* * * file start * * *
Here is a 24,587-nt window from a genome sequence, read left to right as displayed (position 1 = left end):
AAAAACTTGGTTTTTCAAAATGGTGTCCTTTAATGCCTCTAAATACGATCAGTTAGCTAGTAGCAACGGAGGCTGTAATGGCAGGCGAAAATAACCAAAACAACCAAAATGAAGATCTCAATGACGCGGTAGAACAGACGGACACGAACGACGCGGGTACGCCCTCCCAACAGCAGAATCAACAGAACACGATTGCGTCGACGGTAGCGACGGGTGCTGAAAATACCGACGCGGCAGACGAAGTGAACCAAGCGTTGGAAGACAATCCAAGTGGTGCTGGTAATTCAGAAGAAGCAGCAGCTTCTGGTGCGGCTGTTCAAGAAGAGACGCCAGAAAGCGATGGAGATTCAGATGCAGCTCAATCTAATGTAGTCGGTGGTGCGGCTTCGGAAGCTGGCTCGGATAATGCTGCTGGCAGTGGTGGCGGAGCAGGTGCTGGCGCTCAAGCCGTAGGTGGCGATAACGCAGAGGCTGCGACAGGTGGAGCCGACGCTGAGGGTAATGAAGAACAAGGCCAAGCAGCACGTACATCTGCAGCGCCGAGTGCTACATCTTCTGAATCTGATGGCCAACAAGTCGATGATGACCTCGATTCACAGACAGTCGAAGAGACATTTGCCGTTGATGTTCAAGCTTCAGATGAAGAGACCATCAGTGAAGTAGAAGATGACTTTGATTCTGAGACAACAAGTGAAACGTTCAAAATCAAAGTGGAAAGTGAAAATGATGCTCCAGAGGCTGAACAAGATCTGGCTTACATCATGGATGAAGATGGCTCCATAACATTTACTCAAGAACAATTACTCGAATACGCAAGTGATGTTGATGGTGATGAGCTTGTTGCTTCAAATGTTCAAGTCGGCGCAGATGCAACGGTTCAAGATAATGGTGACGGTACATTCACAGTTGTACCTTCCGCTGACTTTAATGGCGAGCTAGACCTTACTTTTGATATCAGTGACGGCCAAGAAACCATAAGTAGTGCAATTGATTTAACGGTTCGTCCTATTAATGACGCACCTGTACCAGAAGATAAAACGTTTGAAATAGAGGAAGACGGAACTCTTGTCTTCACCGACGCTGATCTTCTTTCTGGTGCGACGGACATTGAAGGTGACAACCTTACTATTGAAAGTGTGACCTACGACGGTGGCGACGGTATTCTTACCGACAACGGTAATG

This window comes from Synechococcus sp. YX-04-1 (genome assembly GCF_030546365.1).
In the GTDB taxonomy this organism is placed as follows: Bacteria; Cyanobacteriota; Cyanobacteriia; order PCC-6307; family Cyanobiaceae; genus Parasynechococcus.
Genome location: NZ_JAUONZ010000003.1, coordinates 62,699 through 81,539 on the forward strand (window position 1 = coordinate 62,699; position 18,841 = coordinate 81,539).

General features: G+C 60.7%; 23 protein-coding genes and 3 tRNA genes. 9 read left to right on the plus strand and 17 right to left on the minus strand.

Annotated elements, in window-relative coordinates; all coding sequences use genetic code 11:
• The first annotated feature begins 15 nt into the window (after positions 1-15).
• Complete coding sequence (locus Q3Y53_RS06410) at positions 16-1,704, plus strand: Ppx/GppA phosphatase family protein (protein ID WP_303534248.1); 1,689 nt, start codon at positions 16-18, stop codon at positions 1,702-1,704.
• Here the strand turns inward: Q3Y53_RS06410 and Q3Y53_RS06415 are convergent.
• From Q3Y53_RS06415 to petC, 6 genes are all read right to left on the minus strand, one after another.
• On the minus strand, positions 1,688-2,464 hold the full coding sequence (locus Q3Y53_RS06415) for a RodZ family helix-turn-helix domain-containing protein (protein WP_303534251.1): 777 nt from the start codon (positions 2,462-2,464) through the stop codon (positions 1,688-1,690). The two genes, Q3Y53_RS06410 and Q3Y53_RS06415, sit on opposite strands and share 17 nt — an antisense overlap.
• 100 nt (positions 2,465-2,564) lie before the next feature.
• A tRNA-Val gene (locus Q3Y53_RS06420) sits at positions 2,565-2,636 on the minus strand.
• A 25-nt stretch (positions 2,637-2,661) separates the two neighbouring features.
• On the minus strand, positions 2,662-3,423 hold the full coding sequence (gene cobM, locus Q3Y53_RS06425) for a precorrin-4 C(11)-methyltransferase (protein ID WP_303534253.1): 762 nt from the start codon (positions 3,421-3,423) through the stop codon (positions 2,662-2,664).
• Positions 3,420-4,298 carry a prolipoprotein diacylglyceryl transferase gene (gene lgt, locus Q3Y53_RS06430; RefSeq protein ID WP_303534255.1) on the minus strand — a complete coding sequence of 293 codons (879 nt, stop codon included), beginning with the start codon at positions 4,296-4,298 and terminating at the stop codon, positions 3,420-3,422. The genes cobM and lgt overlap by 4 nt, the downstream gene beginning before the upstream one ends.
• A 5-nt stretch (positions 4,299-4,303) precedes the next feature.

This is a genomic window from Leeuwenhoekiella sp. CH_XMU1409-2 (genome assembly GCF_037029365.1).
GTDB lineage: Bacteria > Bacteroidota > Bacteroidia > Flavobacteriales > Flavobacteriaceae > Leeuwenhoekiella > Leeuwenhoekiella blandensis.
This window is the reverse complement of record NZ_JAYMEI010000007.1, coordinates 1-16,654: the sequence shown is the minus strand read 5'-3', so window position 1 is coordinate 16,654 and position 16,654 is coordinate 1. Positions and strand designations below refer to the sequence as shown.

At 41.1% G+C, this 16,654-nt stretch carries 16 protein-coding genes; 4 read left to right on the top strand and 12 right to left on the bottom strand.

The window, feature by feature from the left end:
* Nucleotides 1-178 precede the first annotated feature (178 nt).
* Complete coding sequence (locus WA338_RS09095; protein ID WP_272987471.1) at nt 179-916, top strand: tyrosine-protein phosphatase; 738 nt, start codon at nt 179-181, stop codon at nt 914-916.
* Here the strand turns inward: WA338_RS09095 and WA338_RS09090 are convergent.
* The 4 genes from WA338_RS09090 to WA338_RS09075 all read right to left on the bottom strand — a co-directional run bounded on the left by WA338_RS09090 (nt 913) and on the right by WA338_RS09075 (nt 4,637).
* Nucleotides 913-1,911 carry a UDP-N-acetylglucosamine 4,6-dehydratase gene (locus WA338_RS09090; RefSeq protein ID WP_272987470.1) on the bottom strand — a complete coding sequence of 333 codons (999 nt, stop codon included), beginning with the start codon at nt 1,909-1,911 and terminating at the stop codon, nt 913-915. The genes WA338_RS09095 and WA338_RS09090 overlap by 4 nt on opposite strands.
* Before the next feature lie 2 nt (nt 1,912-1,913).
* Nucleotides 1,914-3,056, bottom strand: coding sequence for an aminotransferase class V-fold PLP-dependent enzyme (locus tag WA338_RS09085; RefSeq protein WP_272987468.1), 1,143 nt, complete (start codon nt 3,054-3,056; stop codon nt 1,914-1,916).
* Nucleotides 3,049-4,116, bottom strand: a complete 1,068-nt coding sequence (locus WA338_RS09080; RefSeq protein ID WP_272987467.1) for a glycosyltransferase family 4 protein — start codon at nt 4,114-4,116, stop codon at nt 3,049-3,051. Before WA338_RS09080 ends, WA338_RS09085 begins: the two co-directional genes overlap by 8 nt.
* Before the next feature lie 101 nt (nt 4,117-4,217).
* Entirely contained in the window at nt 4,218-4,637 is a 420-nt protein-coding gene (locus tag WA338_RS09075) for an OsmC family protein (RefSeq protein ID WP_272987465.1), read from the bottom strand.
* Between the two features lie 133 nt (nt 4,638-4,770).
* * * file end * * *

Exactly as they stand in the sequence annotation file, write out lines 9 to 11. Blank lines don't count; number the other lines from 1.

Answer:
• Complete coding sequence (locus Q3Y53_RS06410) at positions 16-1,704, plus strand: Ppx/GppA phosphatase family protein (protein ID WP_303534248.1); 1,689 nt, start codon at positions 16-18, stop codon at positions 1,702-1,704.
• Here the strand turns inward: Q3Y53_RS06410 and Q3Y53_RS06415 are convergent.
• From Q3Y53_RS06415 to petC, 6 genes are all read right to left on the minus strand, one after another.